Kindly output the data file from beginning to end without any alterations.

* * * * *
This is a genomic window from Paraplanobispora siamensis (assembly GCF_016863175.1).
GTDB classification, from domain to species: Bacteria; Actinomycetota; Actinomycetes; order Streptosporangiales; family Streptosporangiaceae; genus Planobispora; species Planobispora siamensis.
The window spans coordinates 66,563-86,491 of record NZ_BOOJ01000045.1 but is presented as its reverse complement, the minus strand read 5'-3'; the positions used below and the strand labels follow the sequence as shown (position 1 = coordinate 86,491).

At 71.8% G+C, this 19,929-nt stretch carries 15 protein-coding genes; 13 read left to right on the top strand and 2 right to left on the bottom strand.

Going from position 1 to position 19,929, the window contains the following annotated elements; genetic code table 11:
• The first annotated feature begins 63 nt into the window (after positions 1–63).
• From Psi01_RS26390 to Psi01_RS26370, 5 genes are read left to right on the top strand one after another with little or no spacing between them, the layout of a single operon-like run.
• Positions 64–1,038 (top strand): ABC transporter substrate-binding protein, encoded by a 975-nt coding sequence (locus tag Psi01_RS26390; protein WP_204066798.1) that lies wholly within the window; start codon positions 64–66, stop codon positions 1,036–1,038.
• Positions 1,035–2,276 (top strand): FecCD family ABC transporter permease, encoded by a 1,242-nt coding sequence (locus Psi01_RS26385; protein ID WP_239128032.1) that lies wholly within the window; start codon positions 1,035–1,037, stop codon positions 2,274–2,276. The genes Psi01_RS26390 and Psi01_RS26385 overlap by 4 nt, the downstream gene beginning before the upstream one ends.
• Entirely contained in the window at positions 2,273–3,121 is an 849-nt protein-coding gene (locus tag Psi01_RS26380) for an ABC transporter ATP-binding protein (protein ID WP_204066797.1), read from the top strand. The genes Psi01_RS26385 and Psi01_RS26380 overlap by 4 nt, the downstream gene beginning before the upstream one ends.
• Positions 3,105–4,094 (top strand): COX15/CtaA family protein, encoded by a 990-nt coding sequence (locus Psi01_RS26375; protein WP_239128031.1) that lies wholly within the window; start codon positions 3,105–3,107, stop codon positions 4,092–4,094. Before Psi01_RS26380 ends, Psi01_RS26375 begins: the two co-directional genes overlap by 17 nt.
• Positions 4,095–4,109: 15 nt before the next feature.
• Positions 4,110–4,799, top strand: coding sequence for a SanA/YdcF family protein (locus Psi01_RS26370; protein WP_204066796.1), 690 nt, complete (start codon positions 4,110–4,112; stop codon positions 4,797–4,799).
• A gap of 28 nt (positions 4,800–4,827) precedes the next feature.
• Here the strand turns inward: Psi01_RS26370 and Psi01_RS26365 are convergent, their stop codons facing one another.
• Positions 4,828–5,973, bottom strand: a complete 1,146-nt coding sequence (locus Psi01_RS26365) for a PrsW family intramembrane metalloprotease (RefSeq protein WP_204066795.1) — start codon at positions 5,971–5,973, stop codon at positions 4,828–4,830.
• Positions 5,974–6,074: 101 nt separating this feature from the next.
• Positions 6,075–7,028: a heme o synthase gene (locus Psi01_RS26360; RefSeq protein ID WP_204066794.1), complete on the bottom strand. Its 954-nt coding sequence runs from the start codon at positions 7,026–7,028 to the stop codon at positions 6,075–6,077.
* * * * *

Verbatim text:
This is a genomic window from Paraplanobispora siamensis (assembly GCF_016863175.1).
GTDB classification, from domain to species: Bacteria; Actinomycetota; Actinomycetes; order Streptosporangiales; family Streptosporangiaceae; genus Planobispora; species Planobispora siamensis.
The window spans coordinates 66,563-86,491 of record NZ_BOOJ01000045.1 but is presented as its reverse complement, the minus strand read 5'-3'; the positions used below and the strand labels follow the sequence as shown (position 1 = coordinate 86,491).

At 71.8% G+C, this 19,929-nt stretch carries 15 protein-coding genes; 13 read left to right on the top strand and 2 right to left on the bottom strand.

Going from position 1 to position 19,929, the window contains the following annotated elements; genetic code table 11:
• The first annotated feature begins 63 nt into the window (after positions 1–63).
• From Psi01_RS26390 to Psi01_RS26370, 5 genes are read left to right on the top strand one after another with little or no spacing between them, the layout of a single operon-like run.
• Positions 64–1,038 (top strand): ABC transporter substrate-binding protein, encoded by a 975-nt coding sequence (locus tag Psi01_RS26390; protein WP_204066798.1) that lies wholly within the window; start codon positions 64–66, stop codon positions 1,036–1,038.
• Positions 1,035–2,276 (top strand): FecCD family ABC transporter permease, encoded by a 1,242-nt coding sequence (locus Psi01_RS26385; protein ID WP_239128032.1) that lies wholly within the window; start codon positions 1,035–1,037, stop codon positions 2,274–2,276. The genes Psi01_RS26390 and Psi01_RS26385 overlap by 4 nt, the downstream gene beginning before the upstream one ends.
• Entirely contained in the window at positions 2,273–3,121 is an 849-nt protein-coding gene (locus tag Psi01_RS26380) for an ABC transporter ATP-binding protein (protein ID WP_204066797.1), read from the top strand. The genes Psi01_RS26385 and Psi01_RS26380 overlap by 4 nt, the downstream gene beginning before the upstream one ends.
• Positions 3,105–4,094 (top strand): COX15/CtaA family protein, encoded by a 990-nt coding sequence (locus Psi01_RS26375; protein WP_239128031.1) that lies wholly within the window; start codon positions 3,105–3,107, stop codon positions 4,092–4,094. Before Psi01_RS26380 ends, Psi01_RS26375 begins: the two co-directional genes overlap by 17 nt.
• Positions 4,095–4,109: 15 nt before the next feature.
• Positions 4,110–4,799, top strand: coding sequence for a SanA/YdcF family protein (locus Psi01_RS26370; protein WP_204066796.1), 690 nt, complete (start codon positions 4,110–4,112; stop codon positions 4,797–4,799).
• A gap of 28 nt (positions 4,800–4,827) precedes the next feature.
• Here the strand turns inward: Psi01_RS26370 and Psi01_RS26365 are convergent, their stop codons facing one another.
• Positions 4,828–5,973, bottom strand: a complete 1,146-nt coding sequence (locus Psi01_RS26365) for a PrsW family intramembrane metalloprotease (RefSeq protein WP_204066795.1) — start codon at positions 5,971–5,973, stop codon at positions 4,828–4,830.
• Positions 5,974–6,074: 101 nt separating this feature from the next.
• Positions 6,075–7,028: a heme o synthase gene (locus Psi01_RS26360; RefSeq protein ID WP_204066794.1), complete on the bottom strand. Its 954-nt coding sequence runs from the start codon at positions 7,026–7,028 to the stop codon at positions 6,075–6,077.